This weekend I enjoyed a wonderful workshop at Wendy Bailye’s beautiful new studio space in Samford. Bliss. Driving out on super-quiet holiday roads to the tranquil greenness of ‘The Home of the Powerful Owl’! Spending the weekend with my favourite felting friends, learning fabulous new techniques, and standing looking out at beautiful gardens as I rolled the felt.  
Wendy's new studio space
My view of Wendy's garden
It was serendipitous to snavel the last spot in this workshop by amazing felt-maker Vilte. When I stumbled across it and booked it, I thought ‘this will be a nice reward after the 6 months spent working on WoW’. It was even better than that. It just felt so good.

Vilte checking my work
A word on WoW – the photo shoot was 2 weekends ago, and the photos have been submitted and accepted! Co-designer Matt is now really coming into his own building ‘The Tardis’, a box which is to fit a very large amount of work in it! He is also being challenged with our tuning mechanism! As we have made a few modifications (it looks and sounds even better now!) we will be doing a re-shoot and videos before it goes. One day I will get to show you here! Back to felting. It was all about texture, and we started with Vilte showing us two of her techniques for making it. The challenging thing was to be working in reverse – but it is the only way to get this amount of texture! It was also the first time I had used other fibres apart from silk – bamboo viscose (beautifully shiny) soy fibre (matt and yellow, but an interesting difference) whilst others used tencel (so super shiny – me want!), flax (a bit brown and hairy for me) and even incorporated de-gummed silk cocoons – great texture!
Bamboo, soy and silk fibres
Silk cocoons in Jolante's work
We were also using a superfine merino (17 micron) instead of the normal 19-21 micron. This meant the felting happened very quickly. I was trialling the new fibre from Oatlands Handmade:
White Gum Wool : Ethical Superfine Merino from Tasmania’s Midlands.  Grown by sheep here in Oatlands, and I quote from the new band label : Grown to the highest standards of animal and landscape ethics: not mulesed, tails not docked, minimal chemical use, abundant, diverse forage, family groups for social structure, native pastures managed for biodiversity.  Grown on the property “Lemon Hill’ by Dragon Point Enterprises.  Scoured & combed in Australia.  Artisan-spun in Tasmania.   “Lemon Hill” is part of the NewMerino network which aims to place ethical practices and traceability into the supply chain for specialty wools.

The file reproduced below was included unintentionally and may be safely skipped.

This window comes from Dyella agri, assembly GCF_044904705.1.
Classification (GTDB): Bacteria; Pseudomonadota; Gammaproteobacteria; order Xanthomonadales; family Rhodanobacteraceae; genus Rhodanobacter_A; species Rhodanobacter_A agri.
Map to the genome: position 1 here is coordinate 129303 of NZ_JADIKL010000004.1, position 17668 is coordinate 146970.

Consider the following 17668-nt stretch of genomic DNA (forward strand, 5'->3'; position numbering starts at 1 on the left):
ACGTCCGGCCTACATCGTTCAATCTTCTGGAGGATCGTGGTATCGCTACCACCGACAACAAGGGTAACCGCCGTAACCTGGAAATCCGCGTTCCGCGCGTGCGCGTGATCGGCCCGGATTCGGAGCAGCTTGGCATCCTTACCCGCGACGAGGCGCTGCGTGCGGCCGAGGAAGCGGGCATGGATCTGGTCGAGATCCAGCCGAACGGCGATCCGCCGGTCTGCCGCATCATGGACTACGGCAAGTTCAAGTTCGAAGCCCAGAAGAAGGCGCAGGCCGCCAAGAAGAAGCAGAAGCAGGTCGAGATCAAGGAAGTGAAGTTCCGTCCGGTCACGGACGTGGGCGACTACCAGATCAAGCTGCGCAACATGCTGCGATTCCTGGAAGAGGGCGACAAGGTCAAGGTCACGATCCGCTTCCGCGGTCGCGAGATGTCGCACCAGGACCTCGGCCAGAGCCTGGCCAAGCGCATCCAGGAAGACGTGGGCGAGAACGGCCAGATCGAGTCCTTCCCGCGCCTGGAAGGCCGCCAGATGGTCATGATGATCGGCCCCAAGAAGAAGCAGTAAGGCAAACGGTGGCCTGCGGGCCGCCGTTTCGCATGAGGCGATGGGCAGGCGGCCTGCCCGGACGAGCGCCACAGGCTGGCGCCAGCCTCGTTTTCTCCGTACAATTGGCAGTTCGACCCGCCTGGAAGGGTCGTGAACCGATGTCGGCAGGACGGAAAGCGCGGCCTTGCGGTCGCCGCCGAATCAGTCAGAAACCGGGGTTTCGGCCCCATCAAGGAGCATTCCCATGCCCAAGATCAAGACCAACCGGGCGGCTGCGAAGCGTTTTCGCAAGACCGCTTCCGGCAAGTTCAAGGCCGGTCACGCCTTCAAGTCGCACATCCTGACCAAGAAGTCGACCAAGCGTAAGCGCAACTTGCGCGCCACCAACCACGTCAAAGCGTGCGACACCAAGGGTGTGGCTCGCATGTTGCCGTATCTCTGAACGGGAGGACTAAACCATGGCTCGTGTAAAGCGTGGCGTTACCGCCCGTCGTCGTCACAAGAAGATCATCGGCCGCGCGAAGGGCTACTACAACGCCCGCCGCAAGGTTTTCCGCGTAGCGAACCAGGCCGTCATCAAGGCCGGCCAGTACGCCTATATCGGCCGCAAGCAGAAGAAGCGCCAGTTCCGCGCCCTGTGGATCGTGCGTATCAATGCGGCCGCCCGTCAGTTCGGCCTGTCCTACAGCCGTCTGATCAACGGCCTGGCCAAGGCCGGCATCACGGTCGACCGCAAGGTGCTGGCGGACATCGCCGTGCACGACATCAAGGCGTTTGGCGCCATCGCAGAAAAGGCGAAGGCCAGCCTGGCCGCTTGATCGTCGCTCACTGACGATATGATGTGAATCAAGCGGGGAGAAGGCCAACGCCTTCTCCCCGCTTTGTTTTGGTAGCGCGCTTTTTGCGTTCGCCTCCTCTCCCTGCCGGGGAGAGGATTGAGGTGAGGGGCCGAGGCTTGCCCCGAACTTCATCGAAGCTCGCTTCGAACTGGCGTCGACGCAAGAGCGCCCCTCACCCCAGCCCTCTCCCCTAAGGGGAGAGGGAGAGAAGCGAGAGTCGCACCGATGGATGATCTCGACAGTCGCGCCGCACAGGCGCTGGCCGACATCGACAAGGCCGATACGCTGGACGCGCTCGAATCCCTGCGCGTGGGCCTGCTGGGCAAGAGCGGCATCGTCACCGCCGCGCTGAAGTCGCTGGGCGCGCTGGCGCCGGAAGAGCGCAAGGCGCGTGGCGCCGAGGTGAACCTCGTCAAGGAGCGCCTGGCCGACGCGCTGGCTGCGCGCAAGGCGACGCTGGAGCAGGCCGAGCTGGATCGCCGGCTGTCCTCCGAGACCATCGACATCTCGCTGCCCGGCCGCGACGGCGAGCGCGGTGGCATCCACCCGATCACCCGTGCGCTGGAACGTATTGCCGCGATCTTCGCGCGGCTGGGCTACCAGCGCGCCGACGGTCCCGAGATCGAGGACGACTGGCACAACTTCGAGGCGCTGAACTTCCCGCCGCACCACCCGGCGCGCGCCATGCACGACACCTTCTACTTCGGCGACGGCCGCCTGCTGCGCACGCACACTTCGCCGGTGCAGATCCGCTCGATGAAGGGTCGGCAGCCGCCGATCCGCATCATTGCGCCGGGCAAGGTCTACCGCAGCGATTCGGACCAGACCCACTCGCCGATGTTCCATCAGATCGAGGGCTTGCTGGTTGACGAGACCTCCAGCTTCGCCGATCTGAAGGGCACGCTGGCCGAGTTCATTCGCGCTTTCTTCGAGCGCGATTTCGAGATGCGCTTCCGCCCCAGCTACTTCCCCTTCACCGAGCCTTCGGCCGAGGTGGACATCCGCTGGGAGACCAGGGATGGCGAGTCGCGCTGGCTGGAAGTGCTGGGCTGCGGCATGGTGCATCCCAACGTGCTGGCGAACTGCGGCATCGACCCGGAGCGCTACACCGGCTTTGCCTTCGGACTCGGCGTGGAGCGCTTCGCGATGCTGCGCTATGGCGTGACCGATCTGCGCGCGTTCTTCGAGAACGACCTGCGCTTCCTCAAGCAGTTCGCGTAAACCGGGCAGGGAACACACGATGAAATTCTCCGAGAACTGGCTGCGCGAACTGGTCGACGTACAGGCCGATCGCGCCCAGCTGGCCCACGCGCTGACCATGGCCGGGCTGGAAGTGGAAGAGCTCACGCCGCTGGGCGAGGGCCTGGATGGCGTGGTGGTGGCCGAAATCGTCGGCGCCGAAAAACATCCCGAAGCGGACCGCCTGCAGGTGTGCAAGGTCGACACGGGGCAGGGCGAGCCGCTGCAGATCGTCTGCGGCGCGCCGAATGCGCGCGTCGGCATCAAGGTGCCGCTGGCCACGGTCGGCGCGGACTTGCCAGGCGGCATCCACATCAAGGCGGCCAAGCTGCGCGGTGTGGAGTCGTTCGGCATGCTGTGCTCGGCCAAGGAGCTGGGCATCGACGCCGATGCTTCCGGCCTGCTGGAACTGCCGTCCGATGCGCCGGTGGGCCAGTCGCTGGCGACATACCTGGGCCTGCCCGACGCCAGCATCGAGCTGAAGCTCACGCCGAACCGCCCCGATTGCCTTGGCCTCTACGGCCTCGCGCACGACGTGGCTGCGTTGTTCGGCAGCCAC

and thoroughly enjoyed working with it. I have never used superfine merino before, and would like to play with a little more to really recognise the difference, but I do think I would have had a much tougher time with my normal lovely wool. I had ordered this, and a package of the fibres mentioned above from Ewe Give Me The Knits, and not opened them until the first day of class. What with being in the blissful setting, getting fired up with new ideas, then opening packages of fibres I had forgotten I had ordered – it was like Christmas!! Better than Christmas! Both Oatlands and EGMTK had included little present packages of trial fibres and badges – what sweet girls you are!
Cotton netting texture
Silk georgette rose with rolled hem edge, and bamboo viscose shining in the background
I came away from the workshop totally relaxed, invigorated, and of course, exhausted!! We made 3 sample pieces the first day (which progressively got smaller!) and a pattern and dress the next day.  I was pleased to only have to do a little finishing off the next day, so I could take it off to show and tell! And yes, I should have worked whith a shrinkage ratio of at least 30% instead of the average 25% I chose to use.....


I was a little jealous of the girls staying to do the next 2 day workshop, which was working with Wild Fibres – real fleecy locks and hairy looking things – but was kind of relieved to have some down time at home, and do a bit of homework for Advanced Pattern Making at TAFE tomorrow. Tragically, it would appear that I am incapable of drafting a two-piece sleeve by myself (not very advanced, eh?) but hope to find the answer tomorrow night.
Happy creating all, may your soul be fed by inspirational things this week, as mine has been!